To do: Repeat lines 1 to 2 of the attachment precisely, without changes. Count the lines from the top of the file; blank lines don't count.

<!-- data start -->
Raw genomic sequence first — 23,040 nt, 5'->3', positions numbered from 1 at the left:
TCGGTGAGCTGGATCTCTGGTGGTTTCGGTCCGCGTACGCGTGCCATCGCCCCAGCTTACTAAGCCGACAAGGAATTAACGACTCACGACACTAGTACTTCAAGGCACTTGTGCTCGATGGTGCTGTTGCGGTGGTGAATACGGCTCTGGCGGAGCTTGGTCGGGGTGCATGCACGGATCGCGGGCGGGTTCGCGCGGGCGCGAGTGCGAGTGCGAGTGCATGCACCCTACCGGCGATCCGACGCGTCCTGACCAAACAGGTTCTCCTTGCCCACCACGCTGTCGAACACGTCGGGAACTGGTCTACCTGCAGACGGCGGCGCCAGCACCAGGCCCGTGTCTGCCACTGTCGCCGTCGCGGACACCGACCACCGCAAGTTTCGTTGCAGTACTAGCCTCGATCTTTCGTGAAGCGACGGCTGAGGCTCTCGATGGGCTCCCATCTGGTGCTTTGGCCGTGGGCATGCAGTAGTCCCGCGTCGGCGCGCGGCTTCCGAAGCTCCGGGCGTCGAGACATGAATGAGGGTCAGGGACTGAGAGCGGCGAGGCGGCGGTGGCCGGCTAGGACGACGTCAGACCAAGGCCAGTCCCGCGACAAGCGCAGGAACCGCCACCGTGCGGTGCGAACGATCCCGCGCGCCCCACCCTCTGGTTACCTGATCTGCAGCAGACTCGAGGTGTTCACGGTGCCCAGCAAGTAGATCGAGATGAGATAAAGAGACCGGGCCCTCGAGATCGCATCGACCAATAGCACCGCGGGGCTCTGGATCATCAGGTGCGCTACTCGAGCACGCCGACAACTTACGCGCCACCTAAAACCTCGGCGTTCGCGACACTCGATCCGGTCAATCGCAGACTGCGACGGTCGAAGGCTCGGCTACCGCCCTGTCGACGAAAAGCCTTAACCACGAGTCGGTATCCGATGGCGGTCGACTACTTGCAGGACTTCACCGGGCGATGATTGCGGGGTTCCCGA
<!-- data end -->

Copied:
Raw genomic sequence first — 23,040 nt, 5'->3', positions numbered from 1 at the left:
TCGGTGAGCTGGATCTCTGGTGGTTTCGGTCCGCGTACGCGTGCCATCGCCCCAGCTTACTAAGCCGACAAGGAATTAACGACTCACGACACTAGTACTTCAAGGCACTTGTGCTCGATGGTGCTGTTGCGGTGGTGAATACGGCTCTGGCGGAGCTTGGTCGGGGTGCATGCACGGATCGCGGGCGGGTTCGCGCGGGCGCGAGTGCGAGTGCGAGTGCATGCACCCTACCGGCGATCCGACGCGTCCTGACCAAACAGGTTCTCCTTGCCCACCACGCTGTCGAACACGTCGGGAACTGGTCTACCTGCAGACGGCGGCGCCAGCACCAGGCCCGTGTCTGCCACTGTCGCCGTCGCGGACACCGACCACCGCAAGTTTCGTTGCAGTACTAGCCTCGATCTTTCGTGAAGCGACGGCTGAGGCTCTCGATGGGCTCCCATCTGGTGCTTTGGCCGTGGGCATGCAGTAGTCCCGCGTCGGCGCGCGGCTTCCGAAGCTCCGGGCGTCGAGACATGAATGAGGGTCAGGGACTGAGAGCGGCGAGGCGGCGGTGGCCGGCTAGGACGACGTCAGACCAAGGCCAGTCCCGCGACAAGCGCAGGAACCGCCACCGTGCGGTGCGAACGATCCCGCGCGCCCCACCCTCTGGTTACCTGATCTGCAGCAGACTCGAGGTGTTCACGGTGCCCAGCAAGTAGATCGAGATGAGATAAAGAGACCGGGCCCTCGAGATCGCATCGACCAATAGCACCGCGGGGCTCTGGATCATCAGGTGCGCTACTCGAGCACGCCGACAACTTACGCGCCACCTAAAACCTCGGCGTTCGCGACACTCGATCCGGTCAATCGCAGACTGCGACGGTCGAAGGCTCGGCTACCGCCCTGTCGACGAAAAGCCTTAACCACGAGTCGGTATCCGATGGCGGTCGACTACTTGCAGGACTTCACCGGGCGATGATTGCGGGGTTCCCGA